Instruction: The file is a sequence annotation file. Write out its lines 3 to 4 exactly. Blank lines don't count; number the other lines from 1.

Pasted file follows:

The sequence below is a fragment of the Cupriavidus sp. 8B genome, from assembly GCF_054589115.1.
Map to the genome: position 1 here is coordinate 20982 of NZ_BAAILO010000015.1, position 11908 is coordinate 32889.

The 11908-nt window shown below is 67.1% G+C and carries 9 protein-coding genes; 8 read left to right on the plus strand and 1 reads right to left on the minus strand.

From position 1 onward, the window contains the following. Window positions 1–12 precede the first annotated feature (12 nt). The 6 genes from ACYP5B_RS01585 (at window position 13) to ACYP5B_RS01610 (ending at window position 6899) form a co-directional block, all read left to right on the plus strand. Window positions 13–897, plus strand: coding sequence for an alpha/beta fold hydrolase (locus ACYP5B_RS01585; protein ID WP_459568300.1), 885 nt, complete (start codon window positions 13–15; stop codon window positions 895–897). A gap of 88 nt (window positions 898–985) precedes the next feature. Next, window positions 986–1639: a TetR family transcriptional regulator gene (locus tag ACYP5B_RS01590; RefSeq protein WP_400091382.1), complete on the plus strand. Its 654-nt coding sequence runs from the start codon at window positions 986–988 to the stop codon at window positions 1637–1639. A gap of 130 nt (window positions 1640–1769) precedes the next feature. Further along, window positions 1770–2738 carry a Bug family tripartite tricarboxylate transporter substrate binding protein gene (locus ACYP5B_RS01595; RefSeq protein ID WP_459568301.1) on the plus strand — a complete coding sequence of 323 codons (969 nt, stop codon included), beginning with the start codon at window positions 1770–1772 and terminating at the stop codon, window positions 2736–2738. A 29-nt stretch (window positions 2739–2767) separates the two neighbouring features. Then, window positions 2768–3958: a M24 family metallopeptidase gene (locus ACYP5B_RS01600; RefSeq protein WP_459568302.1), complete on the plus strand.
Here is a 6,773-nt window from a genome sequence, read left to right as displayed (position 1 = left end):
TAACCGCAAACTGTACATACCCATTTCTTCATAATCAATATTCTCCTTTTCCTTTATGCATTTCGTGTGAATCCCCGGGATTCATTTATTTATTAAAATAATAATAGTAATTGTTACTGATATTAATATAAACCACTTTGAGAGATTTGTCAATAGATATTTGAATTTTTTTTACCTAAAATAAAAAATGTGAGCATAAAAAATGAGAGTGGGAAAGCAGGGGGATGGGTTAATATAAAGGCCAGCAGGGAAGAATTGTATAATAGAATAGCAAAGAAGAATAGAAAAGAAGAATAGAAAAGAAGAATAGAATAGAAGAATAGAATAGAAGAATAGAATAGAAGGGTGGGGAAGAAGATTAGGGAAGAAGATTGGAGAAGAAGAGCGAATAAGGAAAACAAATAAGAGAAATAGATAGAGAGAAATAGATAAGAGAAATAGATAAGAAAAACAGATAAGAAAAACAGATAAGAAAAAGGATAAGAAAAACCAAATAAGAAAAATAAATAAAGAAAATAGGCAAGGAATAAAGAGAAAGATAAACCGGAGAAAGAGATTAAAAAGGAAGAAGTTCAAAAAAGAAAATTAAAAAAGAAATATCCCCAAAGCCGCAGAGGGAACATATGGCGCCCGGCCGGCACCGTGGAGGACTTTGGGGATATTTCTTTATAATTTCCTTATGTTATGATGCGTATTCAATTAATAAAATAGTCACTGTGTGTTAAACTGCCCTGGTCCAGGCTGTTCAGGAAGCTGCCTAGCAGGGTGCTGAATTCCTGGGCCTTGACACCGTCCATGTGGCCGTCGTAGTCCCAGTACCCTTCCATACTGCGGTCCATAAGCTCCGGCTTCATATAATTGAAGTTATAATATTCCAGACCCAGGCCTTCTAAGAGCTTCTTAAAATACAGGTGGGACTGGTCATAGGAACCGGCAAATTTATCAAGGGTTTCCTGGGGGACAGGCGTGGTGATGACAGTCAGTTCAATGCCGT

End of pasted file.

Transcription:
The 11908-nt window shown below is 67.1% G+C and carries 9 protein-coding genes; 8 read left to right on the plus strand and 1 reads right to left on the minus strand.

From position 1 onward, the window contains the following. Window positions 1–12 precede the first annotated feature (12 nt). The 6 genes from ACYP5B_RS01585 (at window position 13) to ACYP5B_RS01610 (ending at window position 6899) form a co-directional block, all read left to right on the plus strand. Window positions 13–897, plus strand: coding sequence for an alpha/beta fold hydrolase (locus ACYP5B_RS01585; protein ID WP_459568300.1), 885 nt, complete (start codon window positions 13–15; stop codon window positions 895–897). A gap of 88 nt (window positions 898–985) precedes the next feature. Next, window positions 986–1639: a TetR family transcriptional regulator gene (locus tag ACYP5B_RS01590; RefSeq protein WP_400091382.1), complete on the plus strand. Its 654-nt coding sequence runs from the start codon at window positions 986–988 to the stop codon at window positions 1637–1639. A gap of 130 nt (window positions 1640–1769) precedes the next feature. Further along, window positions 1770–2738 carry a Bug family tripartite tricarboxylate transporter substrate binding protein gene (locus ACYP5B_RS01595; RefSeq protein ID WP_459568301.1) on the plus strand — a complete coding sequence of 323 codons (969 nt, stop codon included), beginning with the start codon at window positions 1770–1772 and terminating at the stop codon, window positions 2736–2738. A 29-nt stretch (window positions 2739–2767) separates the two neighbouring features. Then, window positions 2768–3958: a M24 family metallopeptidase gene (locus ACYP5B_RS01600; RefSeq protein WP_459568302.1), complete on the plus strand.